Having released their exceptional eighth studio album, Nightbringers, melodic death metal titans the Black Dahlia Murder are now on a lengthy tour featuring some of extreme metal's finest acts, which made its way to Toronto's Opera House last night (October 18).
Opening up the night were Vancouver blackened death metal group Wormwitch, who got fans warmed up for the chaos that was about to unfold. Their harsh screams, d-beat drumming and razor-sharp riffs were well received by the small crowd still filtering in.
Necrot brought the night to the moment where it would be pure death metal brutality from there on out; the trio's old-school death metal influence shone through in their performance, mixing downtempo, chugged-out riffing and thrash with an onslaught of machine gun-like kick drums and swampy, guttural vocals. The band managed to get the still-small crowd to open up the night's first mosh pit before launching into their last few moments of full-borne death metal.
After an ominous, tension-building intro, California tech-death masters Decrepit Birth emerged with a barrage of dizzying technicality that quickly caught the crowd's attention. Vocalist Bill Robinson wildly whipped his mane of dreadlocks around as he commanded the crowd with his grotesque, gurgling voice. The crowd seemed mesmerized by the lightning-fast drum work and perfectly executed guitar and bass work, until Robinson took it upon himself to get fans moving, lunging into the crowd and violently throwing around everyone within arm's reach. After returning to the stage, Robinson led the band in a few more rounds of savage death metal precision that left a lasting impression on those who might not have heard the band until then.
Death metal pioneers Suffocation opted for live vocalist Kevin Muller to perform their set this night instead of founding vocalist Frank Mullen, but Muller proved his worth to the band right from the opening notes of opening track "Thrones of Blood." Keeping the energy up, the band launched into the vicious classic "Pierced From Within," which saw drummer Eric Morotti swiftly spinning his drumsticks in time with every ear-piercing cymbal hit during the song's breakdown.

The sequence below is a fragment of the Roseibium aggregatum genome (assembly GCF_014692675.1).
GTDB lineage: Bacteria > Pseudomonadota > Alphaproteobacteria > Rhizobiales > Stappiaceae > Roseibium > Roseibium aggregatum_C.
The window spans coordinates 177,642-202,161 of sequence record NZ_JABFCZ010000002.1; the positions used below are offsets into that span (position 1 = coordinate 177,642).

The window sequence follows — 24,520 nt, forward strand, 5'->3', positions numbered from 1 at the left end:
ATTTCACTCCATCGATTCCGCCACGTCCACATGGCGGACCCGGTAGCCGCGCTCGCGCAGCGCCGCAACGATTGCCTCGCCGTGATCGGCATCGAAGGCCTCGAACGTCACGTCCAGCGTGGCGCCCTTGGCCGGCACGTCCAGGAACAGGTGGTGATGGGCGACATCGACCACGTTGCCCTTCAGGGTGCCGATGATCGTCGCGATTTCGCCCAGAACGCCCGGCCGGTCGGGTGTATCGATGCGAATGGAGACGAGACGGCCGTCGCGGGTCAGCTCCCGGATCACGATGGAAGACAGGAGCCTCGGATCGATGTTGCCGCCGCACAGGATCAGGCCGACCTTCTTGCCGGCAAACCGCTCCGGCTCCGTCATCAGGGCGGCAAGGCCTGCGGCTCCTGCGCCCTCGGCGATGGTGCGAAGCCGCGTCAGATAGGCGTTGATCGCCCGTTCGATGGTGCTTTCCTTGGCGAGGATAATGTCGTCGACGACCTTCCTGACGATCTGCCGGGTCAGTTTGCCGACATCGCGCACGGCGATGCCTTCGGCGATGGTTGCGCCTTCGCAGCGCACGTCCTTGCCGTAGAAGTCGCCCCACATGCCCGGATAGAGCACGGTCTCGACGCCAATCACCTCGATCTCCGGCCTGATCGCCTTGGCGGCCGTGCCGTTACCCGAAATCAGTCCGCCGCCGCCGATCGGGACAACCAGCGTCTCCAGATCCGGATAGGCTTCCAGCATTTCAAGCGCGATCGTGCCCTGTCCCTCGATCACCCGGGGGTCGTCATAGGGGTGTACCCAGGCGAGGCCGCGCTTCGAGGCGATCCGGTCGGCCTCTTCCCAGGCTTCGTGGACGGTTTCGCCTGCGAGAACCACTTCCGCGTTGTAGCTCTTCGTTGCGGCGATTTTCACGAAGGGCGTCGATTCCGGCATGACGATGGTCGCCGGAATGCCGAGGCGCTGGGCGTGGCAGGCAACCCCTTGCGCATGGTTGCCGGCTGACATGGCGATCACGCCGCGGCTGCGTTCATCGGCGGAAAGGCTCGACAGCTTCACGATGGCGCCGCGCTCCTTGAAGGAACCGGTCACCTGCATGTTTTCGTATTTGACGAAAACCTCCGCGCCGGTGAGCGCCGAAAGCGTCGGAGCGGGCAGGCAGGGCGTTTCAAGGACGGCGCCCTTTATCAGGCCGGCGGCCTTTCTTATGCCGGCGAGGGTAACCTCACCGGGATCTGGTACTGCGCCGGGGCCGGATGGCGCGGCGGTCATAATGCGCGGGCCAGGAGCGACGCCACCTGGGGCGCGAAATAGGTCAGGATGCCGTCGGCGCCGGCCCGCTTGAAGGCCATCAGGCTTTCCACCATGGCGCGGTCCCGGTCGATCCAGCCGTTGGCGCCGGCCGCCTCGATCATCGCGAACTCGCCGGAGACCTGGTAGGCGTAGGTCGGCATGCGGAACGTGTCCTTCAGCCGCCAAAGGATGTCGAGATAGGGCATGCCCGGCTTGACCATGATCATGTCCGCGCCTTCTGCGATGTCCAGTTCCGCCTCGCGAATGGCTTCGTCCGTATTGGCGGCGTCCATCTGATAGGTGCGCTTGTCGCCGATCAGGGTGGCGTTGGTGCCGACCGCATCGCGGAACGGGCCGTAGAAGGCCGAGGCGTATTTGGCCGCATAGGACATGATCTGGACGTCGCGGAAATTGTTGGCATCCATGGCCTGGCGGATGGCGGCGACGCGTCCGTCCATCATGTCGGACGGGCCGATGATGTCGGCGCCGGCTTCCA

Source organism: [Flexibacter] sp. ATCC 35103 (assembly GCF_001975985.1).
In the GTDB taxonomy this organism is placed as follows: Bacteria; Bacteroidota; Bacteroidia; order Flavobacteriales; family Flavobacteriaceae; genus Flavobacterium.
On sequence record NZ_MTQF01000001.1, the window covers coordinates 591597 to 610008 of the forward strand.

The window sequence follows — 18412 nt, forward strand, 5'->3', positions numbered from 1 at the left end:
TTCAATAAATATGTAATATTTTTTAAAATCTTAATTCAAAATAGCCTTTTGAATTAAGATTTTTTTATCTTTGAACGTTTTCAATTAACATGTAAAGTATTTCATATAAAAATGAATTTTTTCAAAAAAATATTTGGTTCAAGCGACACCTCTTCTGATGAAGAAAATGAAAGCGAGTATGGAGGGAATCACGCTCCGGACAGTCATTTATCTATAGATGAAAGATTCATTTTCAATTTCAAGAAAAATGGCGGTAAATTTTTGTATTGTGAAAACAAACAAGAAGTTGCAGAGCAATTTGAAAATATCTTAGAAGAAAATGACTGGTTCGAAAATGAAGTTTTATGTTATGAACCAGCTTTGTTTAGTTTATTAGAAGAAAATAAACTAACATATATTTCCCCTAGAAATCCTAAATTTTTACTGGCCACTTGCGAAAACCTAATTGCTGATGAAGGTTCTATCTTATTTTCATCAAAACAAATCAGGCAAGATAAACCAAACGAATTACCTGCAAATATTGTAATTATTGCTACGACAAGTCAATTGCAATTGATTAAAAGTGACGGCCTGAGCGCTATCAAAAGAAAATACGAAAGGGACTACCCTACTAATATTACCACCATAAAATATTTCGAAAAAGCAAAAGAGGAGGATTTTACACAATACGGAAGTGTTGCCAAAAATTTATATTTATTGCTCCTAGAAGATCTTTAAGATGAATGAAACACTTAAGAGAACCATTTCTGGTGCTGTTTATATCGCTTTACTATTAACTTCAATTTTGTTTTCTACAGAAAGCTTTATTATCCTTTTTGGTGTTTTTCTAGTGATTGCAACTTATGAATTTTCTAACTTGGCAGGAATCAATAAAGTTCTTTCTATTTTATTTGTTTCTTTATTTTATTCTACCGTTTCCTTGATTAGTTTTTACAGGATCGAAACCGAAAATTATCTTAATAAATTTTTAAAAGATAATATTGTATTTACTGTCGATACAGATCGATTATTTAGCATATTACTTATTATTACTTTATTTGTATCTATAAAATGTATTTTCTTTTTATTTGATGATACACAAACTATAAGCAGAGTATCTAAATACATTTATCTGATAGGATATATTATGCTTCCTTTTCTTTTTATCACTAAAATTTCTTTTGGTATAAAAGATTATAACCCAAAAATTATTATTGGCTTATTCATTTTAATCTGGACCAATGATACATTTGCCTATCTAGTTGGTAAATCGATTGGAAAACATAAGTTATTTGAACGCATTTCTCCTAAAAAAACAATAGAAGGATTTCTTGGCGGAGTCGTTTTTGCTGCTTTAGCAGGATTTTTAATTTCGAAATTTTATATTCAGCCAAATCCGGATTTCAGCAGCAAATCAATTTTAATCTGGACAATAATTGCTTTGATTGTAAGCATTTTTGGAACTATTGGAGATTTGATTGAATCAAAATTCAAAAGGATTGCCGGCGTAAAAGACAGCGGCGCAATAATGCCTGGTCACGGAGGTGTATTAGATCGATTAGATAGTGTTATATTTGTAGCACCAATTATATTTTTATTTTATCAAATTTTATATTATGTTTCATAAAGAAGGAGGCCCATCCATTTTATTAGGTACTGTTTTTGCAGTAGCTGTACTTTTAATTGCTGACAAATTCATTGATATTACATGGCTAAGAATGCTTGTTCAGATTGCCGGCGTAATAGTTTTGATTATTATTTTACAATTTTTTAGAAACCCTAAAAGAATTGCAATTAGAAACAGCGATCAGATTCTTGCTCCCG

Muller frequently interacted with the crowd to gauge the response to their new lineup, which was clearly positive — then, he called for a wall of death that sent the crowd quickly into a frenzy when the band launched into "Funeral Inception." Nearly 30 years since their inception, Suffocation displayed that they're an integral part of death metal's history, and that they still have what it takes to put on a great performance.
The moment everyone was waiting for finally came when the Black Dahlia Murder arrived on stage, instantly revving up the crowd with new album cut "Widowmaker." A few songs into their performance, it became apparent they would be playing a career-spanning setlist, as they followed up with "Statutory Ape," "Contagion" and "I Worship Only What You Bleed" from their first three albums. The crowd were ferocious with each other, spurred on by the band, who nearly didn't stop playing for the first half of their set.
Finally, everyone got a breather as the lights faded to black before the band launched into another flurry of blast beats, breakneck riffing and vocalist Trevor Strnad's vast vocal range on "A Shrine to Madness." As the opening chugs of "What a Horrible Night to Have a Curse" began, bodies started flying over top of each other at a pace that was kept up for the majority of their set. As the band's enormous 20-song set was coming to an end, Strnad teased the crowd that they would have to get the rest of their energy out in two songs, before kicking into "Deathmask Divine" and the triumphant "I Will Return."
If the Black Dahlia Murder have been able to perfect not only their recorded material but their live show as well as they have in a decade-and-a-half of being together, the next 15 years are sure to be promising for fans.